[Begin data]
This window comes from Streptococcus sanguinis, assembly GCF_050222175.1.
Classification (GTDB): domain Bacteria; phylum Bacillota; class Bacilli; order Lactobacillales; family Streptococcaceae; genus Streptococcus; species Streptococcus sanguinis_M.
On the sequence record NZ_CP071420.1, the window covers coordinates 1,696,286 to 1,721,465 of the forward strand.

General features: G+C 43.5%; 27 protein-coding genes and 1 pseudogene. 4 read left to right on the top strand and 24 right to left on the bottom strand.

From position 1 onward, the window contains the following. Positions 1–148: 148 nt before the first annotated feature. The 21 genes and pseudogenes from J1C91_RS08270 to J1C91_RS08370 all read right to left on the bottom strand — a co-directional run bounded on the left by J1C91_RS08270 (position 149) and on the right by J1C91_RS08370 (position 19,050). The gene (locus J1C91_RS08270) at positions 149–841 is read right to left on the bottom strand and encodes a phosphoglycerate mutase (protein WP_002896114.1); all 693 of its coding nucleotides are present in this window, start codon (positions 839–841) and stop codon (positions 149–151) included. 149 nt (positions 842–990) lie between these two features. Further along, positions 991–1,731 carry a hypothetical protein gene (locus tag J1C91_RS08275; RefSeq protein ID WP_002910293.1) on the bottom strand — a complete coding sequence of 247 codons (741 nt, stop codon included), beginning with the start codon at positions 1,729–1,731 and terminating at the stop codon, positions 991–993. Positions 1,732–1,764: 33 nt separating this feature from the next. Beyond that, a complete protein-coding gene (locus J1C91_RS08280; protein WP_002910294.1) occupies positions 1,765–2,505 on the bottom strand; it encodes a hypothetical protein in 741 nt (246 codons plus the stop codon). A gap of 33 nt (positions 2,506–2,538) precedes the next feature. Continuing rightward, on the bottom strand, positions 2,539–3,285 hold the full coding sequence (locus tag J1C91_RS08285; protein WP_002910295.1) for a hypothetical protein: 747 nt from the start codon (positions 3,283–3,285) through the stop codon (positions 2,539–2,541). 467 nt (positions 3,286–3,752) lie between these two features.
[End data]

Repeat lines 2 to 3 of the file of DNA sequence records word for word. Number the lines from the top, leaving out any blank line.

Classification (GTDB): domain Bacteria; phylum Bacillota; class Bacilli; order Lactobacillales; family Streptococcaceae; genus Streptococcus; species Streptococcus sanguinis_M.
On the sequence record NZ_CP071420.1, the window covers coordinates 1,696,286 to 1,721,465 of the forward strand.